Those of you who know me well, know I am a cheap bastard. So, how did I agree to this seemingly expensive proposition? Well, it’s actually not that expensive. At least not compared to the cost of living in Hawaii.

As much as we adore Hawaii, it’s very expensive to live here if you want to have a quality of life, that is – eat good food, live in a nice place, and occasionally travel internationally. It cost us between $10,000 and $12,000 a month for the six of us. Since I come from a third-world country, such amounts are distressing to me and unfathomable. My first temptation is always to live in a shoebox and have a draconian budget.

Several years ago I came across an article mentioning median household income of families around the world. I was surprised (but really should not have been) that US was leading the pack of developed countries, including Western Europe. Theoretically then, one should be able to survive on US income in Europe. If one is to live like a local. When we did a speed trip through Europe a few years ago, it was pricey but manageable. Most of the expenses came from lack of planning – we would look for an accommodation and transportation while already on the ground.

So, my theory is that we can live in Europe and live well on between $3,000 and $5,000 a month, which includes leasing a 3-bedroom apartment, occasionally eating out, going to the museums and concerts, and traveling. To fit this budget, we looked at the places with relatively inexpensive cost of living, such as Marseilles (cheaper than Paris), Berlin (cheaper than Munich), Edinburgh (cheaper than London), Spain (cheaper than Italy), Turkey (cheaper than all of the above). Each place is also well-located for side-trips to more expensive neighbors. At the same time, all the selected places had to be interesting in their own right since exploring is a big part of our goal and we are looking for the culturally rich places. It is possible to live in even cheaper places but it wouldn’t be as nice or interesting.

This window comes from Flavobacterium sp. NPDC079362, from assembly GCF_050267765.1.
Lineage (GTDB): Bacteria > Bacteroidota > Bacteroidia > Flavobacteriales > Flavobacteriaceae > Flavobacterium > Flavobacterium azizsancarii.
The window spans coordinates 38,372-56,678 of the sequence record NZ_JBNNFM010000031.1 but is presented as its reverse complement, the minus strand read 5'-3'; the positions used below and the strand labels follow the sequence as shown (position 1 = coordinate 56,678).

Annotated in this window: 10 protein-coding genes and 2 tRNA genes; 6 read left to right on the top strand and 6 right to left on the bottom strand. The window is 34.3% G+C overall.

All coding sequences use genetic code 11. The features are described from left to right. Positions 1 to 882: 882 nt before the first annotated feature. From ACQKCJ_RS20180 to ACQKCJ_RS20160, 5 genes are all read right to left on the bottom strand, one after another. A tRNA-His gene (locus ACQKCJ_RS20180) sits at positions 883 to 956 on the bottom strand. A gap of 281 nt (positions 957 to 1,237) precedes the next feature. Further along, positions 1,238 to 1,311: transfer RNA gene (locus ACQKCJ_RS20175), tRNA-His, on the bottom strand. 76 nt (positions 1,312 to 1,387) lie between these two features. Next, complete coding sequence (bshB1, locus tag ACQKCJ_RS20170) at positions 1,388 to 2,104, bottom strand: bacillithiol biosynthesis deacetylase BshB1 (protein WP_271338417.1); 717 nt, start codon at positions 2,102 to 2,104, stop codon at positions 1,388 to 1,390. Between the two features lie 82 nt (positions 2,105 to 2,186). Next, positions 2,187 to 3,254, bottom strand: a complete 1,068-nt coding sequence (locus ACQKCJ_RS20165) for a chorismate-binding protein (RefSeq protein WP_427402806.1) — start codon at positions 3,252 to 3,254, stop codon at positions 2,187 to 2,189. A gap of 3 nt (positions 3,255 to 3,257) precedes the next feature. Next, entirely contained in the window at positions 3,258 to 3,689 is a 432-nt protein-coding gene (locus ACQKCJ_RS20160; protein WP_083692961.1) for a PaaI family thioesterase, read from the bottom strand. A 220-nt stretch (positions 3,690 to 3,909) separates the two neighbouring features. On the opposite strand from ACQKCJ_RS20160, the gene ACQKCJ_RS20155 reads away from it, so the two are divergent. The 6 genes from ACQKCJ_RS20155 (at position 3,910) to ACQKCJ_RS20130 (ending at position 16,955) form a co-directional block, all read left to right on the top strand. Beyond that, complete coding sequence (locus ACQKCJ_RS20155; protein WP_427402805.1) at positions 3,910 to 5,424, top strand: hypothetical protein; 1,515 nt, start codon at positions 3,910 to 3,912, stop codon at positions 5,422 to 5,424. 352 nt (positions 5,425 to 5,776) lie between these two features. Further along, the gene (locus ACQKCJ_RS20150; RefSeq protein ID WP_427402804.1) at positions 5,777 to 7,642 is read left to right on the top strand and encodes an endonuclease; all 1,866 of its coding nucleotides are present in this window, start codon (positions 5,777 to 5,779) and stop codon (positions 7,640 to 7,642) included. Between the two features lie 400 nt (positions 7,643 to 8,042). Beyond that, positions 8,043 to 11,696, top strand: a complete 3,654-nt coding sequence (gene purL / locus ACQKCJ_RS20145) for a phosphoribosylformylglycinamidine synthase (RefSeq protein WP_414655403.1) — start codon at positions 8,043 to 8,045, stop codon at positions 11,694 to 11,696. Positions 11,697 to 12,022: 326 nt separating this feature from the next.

The math then comes down to – do we want to spend $10,000 to $12,000 a month to live in Hawaii or $3,000 to $5,000 to live in Europe? It’s $7,000/ month (post-tax!) difference. in other words, one of us could stop working altogether, we would travel the world, and still end up keeping more money than now. Enter the cheap bastard and the answer is pretty obvious.

A million dollar question is, how to live in inexpensive European cities while drawing an expensive American salary? Considering that we would like to save between $2,000 and more per month for the future, we need minimal income of $5,000 to $7,000. Here’s what we decided to do:

– Sell our expensive Hawaii real estate, getting rid of gigantic mortgages and loans associated with them;
– Buy inexpensive rental properties on the Mainland, paying in cash, and setting up rental income of $1,000 to $2,000/ month;
– Sell our businesses and parking the cash in liquid investments bringing another $1,000 to $2,000/ month
– Keep web branch of one of our businesses where clients are subscription-based and which can be managed remotely, another $3,000 to $5,000/ month;
– Or, without selling the businesses, organize them in a way that does not require hands-on management and maintains most of the current income they bring.

Of course, even if everything goes as planned, it is still unsettling to go untethered around the world, dragging two old folks and two kids with us. But, the two rental properties all paid for and one of them sufficiently large for all of us to live in and another one covering our minimal living expenses, is our safety net. Plus, several businesses that are unrelated and healthy, and multiple skills between the two of us. I think we will be OK. The Russians have a saying: “Those who do not risk, do not drink champagne.” Here, it applies literally!